- City-discovery.com - Chief rival to Viator (though with a less spiffy interface and often sub-par text descriptions), representing many of the same tours (at the same prices). However, it also seems to cover more destinations, especially secondary ones. When it comes down to it, City-Discovery and Viator have maybe 70% the same inventory, but then 30% will be completely different (some Viator has City-Discovery does not, other vice-versa) so it pays to check through the offerings from both.Partner
- London Pass - Covers more than 60 major London sights and tours, plus discounts on several others, and an option to buy a transit pass to use on the Tube and buses.Partner
- iVenture Card - Covers several sights not on the London Pass, plus a handful of tours, free meals, 40% off last-minute theatre tickets, and other discounts. Worthwhile if you'll be doing the three popular sights it covers (St. Paul's, Madame Tussauds, London Eye).Partner
- English Heritage Pass - Covers Stonehenge, plus loads of castles, historic homes, ancient sites, and monuments across England.
- Historic Scotland Explorer Pass - Covers 76 attractions, including Edinburgh Castle, Urquart Castle, and Gaslgow Catehdral.Partner
- Scotland Discover Ticket - Covers 90 National Trust for Scotland attractions, including many historic and literary homes, manors, and castles.Partner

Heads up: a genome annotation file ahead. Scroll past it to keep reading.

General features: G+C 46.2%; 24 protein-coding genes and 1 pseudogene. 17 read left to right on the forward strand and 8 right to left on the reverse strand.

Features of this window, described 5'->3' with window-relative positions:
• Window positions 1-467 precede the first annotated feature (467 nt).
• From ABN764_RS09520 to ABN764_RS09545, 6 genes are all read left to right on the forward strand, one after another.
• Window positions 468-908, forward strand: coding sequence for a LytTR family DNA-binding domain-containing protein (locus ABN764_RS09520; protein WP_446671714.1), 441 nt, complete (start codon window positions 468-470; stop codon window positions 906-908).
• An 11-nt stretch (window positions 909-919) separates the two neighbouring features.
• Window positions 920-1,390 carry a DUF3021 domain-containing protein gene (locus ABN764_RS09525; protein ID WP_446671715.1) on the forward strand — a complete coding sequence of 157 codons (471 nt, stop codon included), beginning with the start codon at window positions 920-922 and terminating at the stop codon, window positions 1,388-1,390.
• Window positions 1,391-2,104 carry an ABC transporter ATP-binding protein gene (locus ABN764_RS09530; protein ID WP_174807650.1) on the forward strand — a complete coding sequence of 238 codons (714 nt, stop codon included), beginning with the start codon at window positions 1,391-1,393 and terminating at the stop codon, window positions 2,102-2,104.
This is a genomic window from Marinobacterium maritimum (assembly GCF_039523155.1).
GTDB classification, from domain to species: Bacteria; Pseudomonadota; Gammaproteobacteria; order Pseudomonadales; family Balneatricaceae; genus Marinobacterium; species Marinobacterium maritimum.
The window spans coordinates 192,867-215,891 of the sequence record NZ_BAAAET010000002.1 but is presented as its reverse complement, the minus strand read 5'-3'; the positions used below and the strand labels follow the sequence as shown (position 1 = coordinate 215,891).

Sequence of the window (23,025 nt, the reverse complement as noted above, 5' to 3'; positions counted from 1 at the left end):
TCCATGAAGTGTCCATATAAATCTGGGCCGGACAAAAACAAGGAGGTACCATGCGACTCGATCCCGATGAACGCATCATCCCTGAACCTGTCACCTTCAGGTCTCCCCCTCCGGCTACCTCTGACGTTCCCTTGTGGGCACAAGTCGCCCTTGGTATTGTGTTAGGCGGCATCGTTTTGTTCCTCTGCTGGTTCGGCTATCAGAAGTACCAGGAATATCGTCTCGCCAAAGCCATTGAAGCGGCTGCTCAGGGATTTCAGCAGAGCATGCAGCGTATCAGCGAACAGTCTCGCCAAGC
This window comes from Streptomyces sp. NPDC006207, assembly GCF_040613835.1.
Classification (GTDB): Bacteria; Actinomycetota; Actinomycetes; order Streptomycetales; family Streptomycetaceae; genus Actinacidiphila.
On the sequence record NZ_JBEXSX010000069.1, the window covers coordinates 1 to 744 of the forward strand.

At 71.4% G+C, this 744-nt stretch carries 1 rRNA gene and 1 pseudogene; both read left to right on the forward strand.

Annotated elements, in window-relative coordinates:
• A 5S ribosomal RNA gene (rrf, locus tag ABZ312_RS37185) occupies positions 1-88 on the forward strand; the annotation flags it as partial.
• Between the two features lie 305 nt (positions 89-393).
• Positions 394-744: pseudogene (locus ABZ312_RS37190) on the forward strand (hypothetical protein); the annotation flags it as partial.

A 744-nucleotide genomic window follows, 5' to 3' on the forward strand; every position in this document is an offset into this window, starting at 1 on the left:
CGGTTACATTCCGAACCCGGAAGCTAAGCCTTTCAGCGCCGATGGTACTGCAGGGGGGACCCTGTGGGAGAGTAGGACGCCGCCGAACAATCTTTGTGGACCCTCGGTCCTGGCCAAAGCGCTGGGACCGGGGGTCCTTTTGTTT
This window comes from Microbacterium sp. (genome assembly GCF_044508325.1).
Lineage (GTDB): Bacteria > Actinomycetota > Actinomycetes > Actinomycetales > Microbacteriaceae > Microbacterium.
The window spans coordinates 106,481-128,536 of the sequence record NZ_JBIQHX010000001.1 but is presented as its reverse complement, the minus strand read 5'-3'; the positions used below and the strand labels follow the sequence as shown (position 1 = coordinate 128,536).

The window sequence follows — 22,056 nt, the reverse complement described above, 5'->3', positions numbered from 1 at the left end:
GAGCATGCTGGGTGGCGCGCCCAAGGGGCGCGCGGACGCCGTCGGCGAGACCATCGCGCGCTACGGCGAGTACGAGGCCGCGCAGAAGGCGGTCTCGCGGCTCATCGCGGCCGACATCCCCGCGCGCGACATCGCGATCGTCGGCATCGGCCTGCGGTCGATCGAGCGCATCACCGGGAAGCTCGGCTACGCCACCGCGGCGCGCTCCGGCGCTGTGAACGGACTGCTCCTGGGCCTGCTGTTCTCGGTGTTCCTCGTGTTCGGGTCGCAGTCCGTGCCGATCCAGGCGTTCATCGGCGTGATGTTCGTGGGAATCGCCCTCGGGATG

- Royal Edinburgh Ticket - I only include this pass to advise against it. At £49.50 it covers two days of hopon/hop-off bus service (which is otherwise £14/day) plus entry to a trio of attractions: Edinburgh Castle, Palace of Holyroodhouse, and Royal Yacht Britannia (total standard admission: £42.10). If you happen to want to do all of those things, yes, it saves you about 12% (29% if you use the bus both days); but skip just one and it's overpriced.
- York Pass - Enjoy free entry to 30 top York attractions with the York Pass, a flexible sightseeing pass that allows you to visit the sites that interest you most. Entrance to some of York’s finest showstoppers such as York Minster and York’s Chocolate Story are included. Choose from a 1-, 2- or 3-day pass and sightsee as you wish; all options include an informative York guidebook, discounted entry to attractions in the wider Yorkshire area and discounts on meals at popular York eateries.Partner
- Shakespeare's Birthplace -
Shakespeare’s family homes and gardens offer something for everyone:
- Shakespeare's Birthplace: Walk in Shakespeare's footsteps and explore the house where he was born and grew up.
- Hall's Croft: Explore the beautifully furnished Jacobean home of Shakespeare's daughter Susanna and her wealthy physician husband, Dr John Hall.
- Anne Hathaway's Cottage and Gardens: Relive Shakespeare's Tudor love story where he courted his bride-to-be.
- Mary Arden's Farm: Experience the sights, sounds and smells of his mother's working Tudor farm.
- Shakespeare's New Place: Visit Stratford-upon-Avon’s newest and most exciting attraction. Walk in his footsteps on the site of his family home for nineteen years with specially commissioned sculptures in a contemporary landscape setting.